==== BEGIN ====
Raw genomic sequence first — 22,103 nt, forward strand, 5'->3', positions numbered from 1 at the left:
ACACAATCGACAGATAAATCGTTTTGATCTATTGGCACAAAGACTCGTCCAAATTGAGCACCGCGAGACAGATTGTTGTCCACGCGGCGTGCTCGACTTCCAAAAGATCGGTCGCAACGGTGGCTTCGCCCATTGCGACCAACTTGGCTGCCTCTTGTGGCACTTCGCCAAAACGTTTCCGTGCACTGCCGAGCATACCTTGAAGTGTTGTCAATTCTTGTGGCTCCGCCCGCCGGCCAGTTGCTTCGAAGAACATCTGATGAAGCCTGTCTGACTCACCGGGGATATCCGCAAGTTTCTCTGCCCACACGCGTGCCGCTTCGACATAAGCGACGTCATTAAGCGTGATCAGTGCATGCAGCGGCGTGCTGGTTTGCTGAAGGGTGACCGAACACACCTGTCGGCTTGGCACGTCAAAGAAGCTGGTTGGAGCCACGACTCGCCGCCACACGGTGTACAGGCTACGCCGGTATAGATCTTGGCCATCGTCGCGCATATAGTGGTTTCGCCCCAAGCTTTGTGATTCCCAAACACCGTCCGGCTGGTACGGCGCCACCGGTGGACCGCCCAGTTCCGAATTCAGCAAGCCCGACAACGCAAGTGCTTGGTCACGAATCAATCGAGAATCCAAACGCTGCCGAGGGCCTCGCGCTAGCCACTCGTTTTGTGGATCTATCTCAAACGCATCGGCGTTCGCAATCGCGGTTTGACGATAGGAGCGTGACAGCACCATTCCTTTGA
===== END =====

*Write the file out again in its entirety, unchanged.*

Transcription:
Raw genomic sequence first — 22,103 nt, forward strand, 5'->3', positions numbered from 1 at the left:
ACACAATCGACAGATAAATCGTTTTGATCTATTGGCACAAAGACTCGTCCAAATTGAGCACCGCGAGACAGATTGTTGTCCACGCGGCGTGCTCGACTTCCAAAAGATCGGTCGCAACGGTGGCTTCGCCCATTGCGACCAACTTGGCTGCCTCTTGTGGCACTTCGCCAAAACGTTTCCGTGCACTGCCGAGCATACCTTGAAGTGTTGTCAATTCTTGTGGCTCCGCCCGCCGGCCAGTTGCTTCGAAGAACATCTGATGAAGCCTGTCTGACTCACCGGGGATATCCGCAAGTTTCTCTGCCCACACGCGTGCCGCTTCGACATAAGCGACGTCATTAAGCGTGATCAGTGCATGCAGCGGCGTGCTGGTTTGCTGAAGGGTGACCGAACACACCTGTCGGCTTGGCACGTCAAAGAAGCTGGTTGGAGCCACGACTCGCCGCCACACGGTGTACAGGCTACGCCGGTATAGATCTTGGCCATCGTCGCGCATATAGTGGTTTCGCCCCAAGCTTTGTGATTCCCAAACACCGTCCGGCTGGTACGGCGCCACCGGTGGACCGCCCAGTTCCGAATTCAGCAAGCCCGACAACGCAAGTGCTTGGTCACGAATCAATCGAGAATCCAAACGCTGCCGAGGGCCTCGCGCTAGCCACTCGTTTTGTGGATCTATCTCAAACGCATCGGCGTTCGCAATCGCGGTTTGACGATAGGAGCGTGACAGCACCATTCCTTTGA